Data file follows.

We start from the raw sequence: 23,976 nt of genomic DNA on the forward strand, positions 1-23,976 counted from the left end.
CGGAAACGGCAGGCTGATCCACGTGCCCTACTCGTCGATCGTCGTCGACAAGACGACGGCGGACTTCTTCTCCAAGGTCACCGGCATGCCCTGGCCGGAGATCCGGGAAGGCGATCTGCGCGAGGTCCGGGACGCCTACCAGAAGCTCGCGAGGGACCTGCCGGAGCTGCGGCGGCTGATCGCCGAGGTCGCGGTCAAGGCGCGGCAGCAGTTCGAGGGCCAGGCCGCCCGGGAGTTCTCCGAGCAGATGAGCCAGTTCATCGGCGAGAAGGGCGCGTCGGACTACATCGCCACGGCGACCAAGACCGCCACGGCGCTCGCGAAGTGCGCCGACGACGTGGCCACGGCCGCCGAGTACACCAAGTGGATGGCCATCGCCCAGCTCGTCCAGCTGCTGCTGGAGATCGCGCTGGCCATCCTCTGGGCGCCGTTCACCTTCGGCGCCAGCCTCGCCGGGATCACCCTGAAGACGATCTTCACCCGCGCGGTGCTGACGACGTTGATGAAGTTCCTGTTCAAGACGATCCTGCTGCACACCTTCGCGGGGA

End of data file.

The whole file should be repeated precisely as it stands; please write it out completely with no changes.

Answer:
We start from the raw sequence: 23,976 nt of genomic DNA on the forward strand, positions 1-23,976 counted from the left end.
CGGAAACGGCAGGCTGATCCACGTGCCCTACTCGTCGATCGTCGTCGACAAGACGACGGCGGACTTCTTCTCCAAGGTCACCGGCATGCCCTGGCCGGAGATCCGGGAAGGCGATCTGCGCGAGGTCCGGGACGCCTACCAGAAGCTCGCGAGGGACCTGCCGGAGCTGCGGCGGCTGATCGCCGAGGTCGCGGTCAAGGCGCGGCAGCAGTTCGAGGGCCAGGCCGCCCGGGAGTTCTCCGAGCAGATGAGCCAGTTCATCGGCGAGAAGGGCGCGTCGGACTACATCGCCACGGCGACCAAGACCGCCACGGCGCTCGCGAAGTGCGCCGACGACGTGGCCACGGCCGCCGAGTACACCAAGTGGATGGCCATCGCCCAGCTCGTCCAGCTGCTGCTGGAGATCGCGCTGGCCATCCTCTGGGCGCCGTTCACCTTCGGCGCCAGCCTCGCCGGGATCACCCTGAAGACGATCTTCACCCGCGCGGTGCTGACGACGTTGATGAAGTTCCTGTTCAAGACGATCCTGCTGCACACCTTCGCGGGGA